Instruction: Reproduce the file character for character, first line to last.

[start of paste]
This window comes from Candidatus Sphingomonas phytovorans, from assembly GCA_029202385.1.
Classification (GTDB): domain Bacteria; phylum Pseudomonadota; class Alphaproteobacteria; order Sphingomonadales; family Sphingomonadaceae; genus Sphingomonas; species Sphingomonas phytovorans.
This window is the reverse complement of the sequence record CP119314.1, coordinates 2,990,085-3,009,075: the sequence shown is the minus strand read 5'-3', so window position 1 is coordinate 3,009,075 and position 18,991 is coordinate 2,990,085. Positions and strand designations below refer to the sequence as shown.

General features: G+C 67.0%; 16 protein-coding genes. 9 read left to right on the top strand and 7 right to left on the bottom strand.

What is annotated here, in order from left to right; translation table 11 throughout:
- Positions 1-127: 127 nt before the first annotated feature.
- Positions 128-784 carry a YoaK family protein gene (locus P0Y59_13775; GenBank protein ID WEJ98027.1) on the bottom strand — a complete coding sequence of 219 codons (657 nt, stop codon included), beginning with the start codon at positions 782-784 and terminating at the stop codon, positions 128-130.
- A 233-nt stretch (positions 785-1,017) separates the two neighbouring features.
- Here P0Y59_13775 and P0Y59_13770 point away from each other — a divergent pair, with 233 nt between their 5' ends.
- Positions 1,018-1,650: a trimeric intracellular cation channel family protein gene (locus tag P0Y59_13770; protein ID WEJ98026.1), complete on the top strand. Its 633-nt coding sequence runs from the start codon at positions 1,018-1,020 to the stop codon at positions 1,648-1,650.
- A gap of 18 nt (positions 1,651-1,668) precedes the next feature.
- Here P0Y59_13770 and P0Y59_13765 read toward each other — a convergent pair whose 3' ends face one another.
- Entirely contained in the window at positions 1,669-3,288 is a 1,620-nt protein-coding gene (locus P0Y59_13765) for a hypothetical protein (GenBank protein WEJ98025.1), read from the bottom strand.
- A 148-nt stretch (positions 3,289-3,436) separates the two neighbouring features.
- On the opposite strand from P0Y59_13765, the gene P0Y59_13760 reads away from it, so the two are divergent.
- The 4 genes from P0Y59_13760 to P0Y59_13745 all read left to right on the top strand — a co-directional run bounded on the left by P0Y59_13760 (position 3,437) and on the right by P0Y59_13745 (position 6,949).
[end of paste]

This window comes from Candidatus Sphingomonas phytovorans, from assembly GCA_029202385.1.
Classification (GTDB): domain Bacteria; phylum Pseudomonadota; class Alphaproteobacteria; order Sphingomonadales; family Sphingomonadaceae; genus Sphingomonas; species Sphingomonas phytovorans.
This window is the reverse complement of the sequence record CP119314.1, coordinates 2,990,085-3,009,075: the sequence shown is the minus strand read 5'-3', so window position 1 is coordinate 3,009,075 and position 18,991 is coordinate 2,990,085. Positions and strand designations below refer to the sequence as shown.

General features: G+C 67.0%; 16 protein-coding genes. 9 read left to right on the top strand and 7 right to left on the bottom strand.

What is annotated here, in order from left to right; translation table 11 throughout:
- Positions 1-127: 127 nt before the first annotated feature.
- Positions 128-784 carry a YoaK family protein gene (locus P0Y59_13775; GenBank protein ID WEJ98027.1) on the bottom strand — a complete coding sequence of 219 codons (657 nt, stop codon included), beginning with the start codon at positions 782-784 and terminating at the stop codon, positions 128-130.
- A 233-nt stretch (positions 785-1,017) separates the two neighbouring features.
- Here P0Y59_13775 and P0Y59_13770 point away from each other — a divergent pair, with 233 nt between their 5' ends.
- Positions 1,018-1,650: a trimeric intracellular cation channel family protein gene (locus tag P0Y59_13770; protein ID WEJ98026.1), complete on the top strand. Its 633-nt coding sequence runs from the start codon at positions 1,018-1,020 to the stop codon at positions 1,648-1,650.
- A gap of 18 nt (positions 1,651-1,668) precedes the next feature.
- Here P0Y59_13770 and P0Y59_13765 read toward each other — a convergent pair whose 3' ends face one another.
- Entirely contained in the window at positions 1,669-3,288 is a 1,620-nt protein-coding gene (locus P0Y59_13765) for a hypothetical protein (GenBank protein WEJ98025.1), read from the bottom strand.
- A 148-nt stretch (positions 3,289-3,436) separates the two neighbouring features.
- On the opposite strand from P0Y59_13765, the gene P0Y59_13760 reads away from it, so the two are divergent.
- The 4 genes from P0Y59_13760 to P0Y59_13745 all read left to right on the top strand — a co-directional run bounded on the left by P0Y59_13760 (position 3,437) and on the right by P0Y59_13745 (position 6,949).